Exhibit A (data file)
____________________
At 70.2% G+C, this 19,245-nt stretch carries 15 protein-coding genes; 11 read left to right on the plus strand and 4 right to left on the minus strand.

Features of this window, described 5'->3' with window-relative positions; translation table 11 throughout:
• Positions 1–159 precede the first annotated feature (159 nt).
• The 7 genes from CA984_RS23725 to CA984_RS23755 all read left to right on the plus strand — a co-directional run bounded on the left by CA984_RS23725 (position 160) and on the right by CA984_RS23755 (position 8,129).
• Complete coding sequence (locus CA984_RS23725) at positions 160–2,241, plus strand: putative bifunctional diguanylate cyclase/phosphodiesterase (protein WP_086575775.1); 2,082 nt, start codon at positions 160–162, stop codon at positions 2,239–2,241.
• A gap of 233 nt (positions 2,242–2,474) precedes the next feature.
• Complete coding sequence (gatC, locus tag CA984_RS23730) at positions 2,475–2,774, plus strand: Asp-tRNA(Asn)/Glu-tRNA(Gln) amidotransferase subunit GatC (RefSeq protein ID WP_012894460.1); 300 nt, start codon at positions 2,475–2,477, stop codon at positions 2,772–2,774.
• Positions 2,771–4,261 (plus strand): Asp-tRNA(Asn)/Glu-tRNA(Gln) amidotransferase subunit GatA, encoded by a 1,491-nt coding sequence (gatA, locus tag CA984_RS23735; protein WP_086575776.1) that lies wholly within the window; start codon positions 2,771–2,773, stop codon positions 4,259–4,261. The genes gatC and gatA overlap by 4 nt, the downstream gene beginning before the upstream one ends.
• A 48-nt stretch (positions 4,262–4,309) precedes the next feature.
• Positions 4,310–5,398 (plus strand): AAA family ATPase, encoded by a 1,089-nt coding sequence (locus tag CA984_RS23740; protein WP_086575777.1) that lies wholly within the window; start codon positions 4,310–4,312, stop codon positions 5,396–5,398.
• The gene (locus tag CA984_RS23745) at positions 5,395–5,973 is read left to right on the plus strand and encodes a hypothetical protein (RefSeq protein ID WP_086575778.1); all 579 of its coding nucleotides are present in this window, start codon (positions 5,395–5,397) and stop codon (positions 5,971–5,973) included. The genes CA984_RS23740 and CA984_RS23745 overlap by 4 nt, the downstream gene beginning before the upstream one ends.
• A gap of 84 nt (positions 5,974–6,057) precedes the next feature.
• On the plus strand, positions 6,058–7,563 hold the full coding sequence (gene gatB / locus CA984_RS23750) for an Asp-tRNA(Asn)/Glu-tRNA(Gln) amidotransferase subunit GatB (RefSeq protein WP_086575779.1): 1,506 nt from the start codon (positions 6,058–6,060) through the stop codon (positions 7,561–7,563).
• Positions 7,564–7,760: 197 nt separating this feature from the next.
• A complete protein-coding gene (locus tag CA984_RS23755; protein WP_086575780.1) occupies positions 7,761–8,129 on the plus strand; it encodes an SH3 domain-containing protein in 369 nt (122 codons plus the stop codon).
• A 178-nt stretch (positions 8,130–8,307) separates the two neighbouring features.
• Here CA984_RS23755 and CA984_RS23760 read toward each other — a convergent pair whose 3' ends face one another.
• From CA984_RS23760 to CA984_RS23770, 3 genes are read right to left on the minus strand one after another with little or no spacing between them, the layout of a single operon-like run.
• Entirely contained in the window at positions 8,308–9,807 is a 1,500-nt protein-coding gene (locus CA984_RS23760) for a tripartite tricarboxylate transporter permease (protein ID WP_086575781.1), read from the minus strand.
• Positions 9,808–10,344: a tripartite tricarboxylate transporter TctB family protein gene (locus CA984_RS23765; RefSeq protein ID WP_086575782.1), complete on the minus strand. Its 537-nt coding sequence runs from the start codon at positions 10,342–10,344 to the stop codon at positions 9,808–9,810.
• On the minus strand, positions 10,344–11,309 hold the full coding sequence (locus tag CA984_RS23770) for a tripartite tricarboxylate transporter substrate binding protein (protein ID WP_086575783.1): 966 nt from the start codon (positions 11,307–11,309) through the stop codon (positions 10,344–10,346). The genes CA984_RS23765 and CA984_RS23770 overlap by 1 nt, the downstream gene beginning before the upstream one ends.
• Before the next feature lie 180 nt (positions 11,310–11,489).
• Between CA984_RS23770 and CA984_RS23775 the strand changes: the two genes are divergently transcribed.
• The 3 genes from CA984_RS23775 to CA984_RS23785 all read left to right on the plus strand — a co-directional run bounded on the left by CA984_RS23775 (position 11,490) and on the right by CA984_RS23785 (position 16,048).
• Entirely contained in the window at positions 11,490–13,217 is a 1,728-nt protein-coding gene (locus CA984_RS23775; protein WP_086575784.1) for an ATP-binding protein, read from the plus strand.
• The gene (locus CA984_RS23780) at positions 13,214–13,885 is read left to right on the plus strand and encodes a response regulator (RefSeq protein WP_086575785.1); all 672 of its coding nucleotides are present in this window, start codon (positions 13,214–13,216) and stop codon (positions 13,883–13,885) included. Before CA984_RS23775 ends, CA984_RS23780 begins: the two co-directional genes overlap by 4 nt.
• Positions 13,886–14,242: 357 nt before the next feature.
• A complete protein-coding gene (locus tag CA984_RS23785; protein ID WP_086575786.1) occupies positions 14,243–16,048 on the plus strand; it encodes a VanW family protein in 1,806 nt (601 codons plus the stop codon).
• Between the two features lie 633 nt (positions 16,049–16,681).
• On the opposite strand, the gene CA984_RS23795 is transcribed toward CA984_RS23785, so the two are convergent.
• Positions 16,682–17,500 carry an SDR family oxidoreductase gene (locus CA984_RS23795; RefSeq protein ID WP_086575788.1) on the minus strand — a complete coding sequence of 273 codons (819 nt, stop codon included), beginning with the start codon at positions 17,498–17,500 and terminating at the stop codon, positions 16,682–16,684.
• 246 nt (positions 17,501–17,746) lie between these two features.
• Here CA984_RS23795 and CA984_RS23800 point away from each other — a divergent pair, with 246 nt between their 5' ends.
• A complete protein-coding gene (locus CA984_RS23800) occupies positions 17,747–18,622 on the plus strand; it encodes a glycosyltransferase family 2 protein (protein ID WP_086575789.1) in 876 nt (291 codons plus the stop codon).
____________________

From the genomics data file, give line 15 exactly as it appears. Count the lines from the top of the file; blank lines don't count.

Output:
• A complete protein-coding gene (locus tag CA984_RS23755; protein WP_086575780.1) occupies positions 7,761–8,129 on the plus strand; it encodes an SH3 domain-containing protein in 369 nt (122 codons plus the stop codon).